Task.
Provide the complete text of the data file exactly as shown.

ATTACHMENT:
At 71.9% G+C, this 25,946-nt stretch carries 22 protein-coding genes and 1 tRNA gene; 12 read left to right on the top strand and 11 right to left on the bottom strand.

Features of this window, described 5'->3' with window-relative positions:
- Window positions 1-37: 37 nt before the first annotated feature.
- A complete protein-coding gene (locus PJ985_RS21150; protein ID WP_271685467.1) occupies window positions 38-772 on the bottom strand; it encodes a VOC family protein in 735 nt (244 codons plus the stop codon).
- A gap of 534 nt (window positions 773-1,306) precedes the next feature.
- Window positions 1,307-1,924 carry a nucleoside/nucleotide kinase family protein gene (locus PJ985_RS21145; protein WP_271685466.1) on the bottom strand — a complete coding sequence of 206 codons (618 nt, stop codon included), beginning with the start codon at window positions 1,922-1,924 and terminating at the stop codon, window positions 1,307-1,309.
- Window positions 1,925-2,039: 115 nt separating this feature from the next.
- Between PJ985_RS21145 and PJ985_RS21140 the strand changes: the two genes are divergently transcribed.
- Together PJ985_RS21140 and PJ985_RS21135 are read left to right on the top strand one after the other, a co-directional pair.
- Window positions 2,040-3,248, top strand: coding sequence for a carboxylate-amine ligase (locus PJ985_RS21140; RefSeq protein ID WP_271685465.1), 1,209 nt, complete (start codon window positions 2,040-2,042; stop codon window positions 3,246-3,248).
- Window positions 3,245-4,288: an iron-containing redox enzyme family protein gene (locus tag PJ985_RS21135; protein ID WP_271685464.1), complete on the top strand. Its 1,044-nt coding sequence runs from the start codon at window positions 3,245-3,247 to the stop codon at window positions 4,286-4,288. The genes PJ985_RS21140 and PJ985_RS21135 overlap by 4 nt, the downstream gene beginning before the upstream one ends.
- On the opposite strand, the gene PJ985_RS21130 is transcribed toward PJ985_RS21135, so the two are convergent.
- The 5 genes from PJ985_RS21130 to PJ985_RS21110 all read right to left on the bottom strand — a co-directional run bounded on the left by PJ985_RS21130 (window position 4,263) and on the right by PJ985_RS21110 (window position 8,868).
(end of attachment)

At 71.9% G+C, this 25,946-nt stretch carries 22 protein-coding genes and 1 tRNA gene; 12 read left to right on the top strand and 11 right to left on the bottom strand.

Features of this window, described 5'->3' with window-relative positions:
- Window positions 1-37: 37 nt before the first annotated feature.
- A complete protein-coding gene (locus PJ985_RS21150; protein ID WP_271685467.1) occupies window positions 38-772 on the bottom strand; it encodes a VOC family protein in 735 nt (244 codons plus the stop codon).
- A gap of 534 nt (window positions 773-1,306) precedes the next feature.
- Window positions 1,307-1,924 carry a nucleoside/nucleotide kinase family protein gene (locus PJ985_RS21145; protein WP_271685466.1) on the bottom strand — a complete coding sequence of 206 codons (618 nt, stop codon included), beginning with the start codon at window positions 1,922-1,924 and terminating at the stop codon, window positions 1,307-1,309.
- Window positions 1,925-2,039: 115 nt separating this feature from the next.
- Between PJ985_RS21145 and PJ985_RS21140 the strand changes: the two genes are divergently transcribed.
- Together PJ985_RS21140 and PJ985_RS21135 are read left to right on the top strand one after the other, a co-directional pair.
- Window positions 2,040-3,248, top strand: coding sequence for a carboxylate-amine ligase (locus PJ985_RS21140; RefSeq protein ID WP_271685465.1), 1,209 nt, complete (start codon window positions 2,040-2,042; stop codon window positions 3,246-3,248).
- Window positions 3,245-4,288: an iron-containing redox enzyme family protein gene (locus tag PJ985_RS21135; protein ID WP_271685464.1), complete on the top strand. Its 1,044-nt coding sequence runs from the start codon at window positions 3,245-3,247 to the stop codon at window positions 4,286-4,288. The genes PJ985_RS21140 and PJ985_RS21135 overlap by 4 nt, the downstream gene beginning before the upstream one ends.
- On the opposite strand, the gene PJ985_RS21130 is transcribed toward PJ985_RS21135, so the two are convergent.
- The 5 genes from PJ985_RS21130 to PJ985_RS21110 all read right to left on the bottom strand — a co-directional run bounded on the left by PJ985_RS21130 (window position 4,263) and on the right by PJ985_RS21110 (window position 8,868).